The time has come, the walrus said...

As I was saying a couple of years ago, I was contemplating retirement, and now I've decided. It will be this year, a few months from now.

It wasn't exactly a difficult decision when I finally came to it. The main thing was that I was enjoying medical practice less and less, finding the relief of the weekends too short, and the dread of the coming week on a Sunday more and more.

For the short term, I'll have plenty to do, with various things around the house to catch up on. In the longer term, there is some uncertainty, but I look forward to being away from set schedules, all the various messages demanding answers, and so on.

People ask me if we'll be traveling a lot, but we've traveled quite a bit over the years, so nothing out of the ordinary is planned. Occasionally I have seen something about some trip that might last a couple of weeks that formerly I would never have considered, so maybe that will change.

Perhaps I'll find more time for this blog.

eReadings 20 -- World War I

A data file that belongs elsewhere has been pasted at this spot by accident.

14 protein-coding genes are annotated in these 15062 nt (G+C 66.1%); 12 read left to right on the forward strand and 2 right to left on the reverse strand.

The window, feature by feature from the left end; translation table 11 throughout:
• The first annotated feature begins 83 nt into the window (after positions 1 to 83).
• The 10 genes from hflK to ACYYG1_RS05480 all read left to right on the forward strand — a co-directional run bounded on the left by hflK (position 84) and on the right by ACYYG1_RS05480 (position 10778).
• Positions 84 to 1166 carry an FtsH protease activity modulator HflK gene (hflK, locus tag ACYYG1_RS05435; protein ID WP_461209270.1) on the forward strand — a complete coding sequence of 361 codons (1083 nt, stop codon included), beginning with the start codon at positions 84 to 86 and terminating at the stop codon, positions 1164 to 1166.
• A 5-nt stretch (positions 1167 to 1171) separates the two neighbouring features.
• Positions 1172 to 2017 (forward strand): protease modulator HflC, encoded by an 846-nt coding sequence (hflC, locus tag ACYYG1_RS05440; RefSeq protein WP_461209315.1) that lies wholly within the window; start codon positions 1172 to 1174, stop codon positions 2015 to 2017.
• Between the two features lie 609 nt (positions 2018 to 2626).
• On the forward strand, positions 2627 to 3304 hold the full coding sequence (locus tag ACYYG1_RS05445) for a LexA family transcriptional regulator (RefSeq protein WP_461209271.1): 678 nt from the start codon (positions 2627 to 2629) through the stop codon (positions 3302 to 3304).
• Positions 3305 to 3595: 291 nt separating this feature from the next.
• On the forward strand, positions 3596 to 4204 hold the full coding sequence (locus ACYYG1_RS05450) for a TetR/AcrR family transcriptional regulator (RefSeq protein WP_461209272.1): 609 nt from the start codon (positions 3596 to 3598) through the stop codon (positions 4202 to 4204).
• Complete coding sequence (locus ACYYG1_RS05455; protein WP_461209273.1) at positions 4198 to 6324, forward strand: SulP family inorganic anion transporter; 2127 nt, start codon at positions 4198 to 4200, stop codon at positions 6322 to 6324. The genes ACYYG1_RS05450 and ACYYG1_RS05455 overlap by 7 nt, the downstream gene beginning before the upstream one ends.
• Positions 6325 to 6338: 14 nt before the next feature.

No, I didn't stop reading since the last eReadings post. I've actually read a LOT of things since then. Of course, I'm talking about on my Kindle, not other reading, of which I do a lot also.What I fell or drifted into in the last year or so was a series of books about World War I, written at the time. What follows is a somewhat ordered list of what I have read so far.My Four Years in GermanyJames W GerardMr. Gerard was appointed the US ambassador to Germany in 2013, before there was any inkling of war breaking out. To be sure, there was a lot of militarism in the world, especially in Germany.This is a personal account of his time there, which of course ended when the US declared war on Germany. He describes in great detail the structure and operation of the Kaiser's court, and of Germany in general. Once war was finally underway, he became the representative for Britain and several other countries.This was very interesting to get this insider's view of the prelude and beginning of the war.From October to Brest-LetovskLeon TrotskyThis is Trotsky's account of the Russian revolution, going on of course as Russia was involved in World War I. As the communists come to power, they have more pressing things to do, and sue the Germans for peace.What I found interesting was how rapidly Lenin and his followers adopted totalitarianism, control of the press, and created a ruling group. There was never any plan to give any real power to the proletariat, who were supposedly those for whom the revolution was carried out. An interesting item in the negotiations with Germany was that both sides formally agreed there would be no independent Ukraine.What is Coming? A Forecast of Things After the WarH. G. WellsWells describes himself as a futurist, and aside from the various novels we are more commonly aware of, he also published works describing things as they were and trying to predict where they were going. This book was written as WWI was being waged, and as such contains some interesting insights.He anticipated that Germany would lose the war, though how confident he was at the time is hard to gauge. He nonetheless expected that Germany would not be seriously damaged by this war, and would be able to wage war again, and thus felt an important outcome should be removing the Kaiser from power. He was a strong advocate of a world government and saw that England needed to reach out to learn more about other important countries. At a time before the Russian revolution, he was suggesting that England should become closer to Russia, even teaching Russian in English schools.There is therefore a lot of his predictions which were quite off base, but considering they were written in 1914, very interesting in that context.Mille et un jours en prison à BerlinHenri Severin BelandOk, showing off a bit. This book is in French (1001 Days in Prison in Berlin). I've spent some time with my Kindle working on my French (e.g., simultaneously going through Candide by Voltaire in French along with its English translation), and a couple of years ago translated a French book on Scribus to English at the site. Somehow I was able to read this book pretty comfortably (with the occasional help from Google Translate), perhaps because this is a chronicle rather than a novel.This is the story of a French Canadian physician, who was travelling through Belgium as WWI broke out. Initially he offered his services to a local hospital as it began to treat war casualties. As conditions worsened with the German occupation he tried to be allowed to travel to Holland so that he could go back home. The Germans initially sounded like they might acquiesce, but eventually higher ups had him sent to detention in Berlin, in a former prison, which by then had a number of people from various countries.Repeated petitions for release to return home were [...]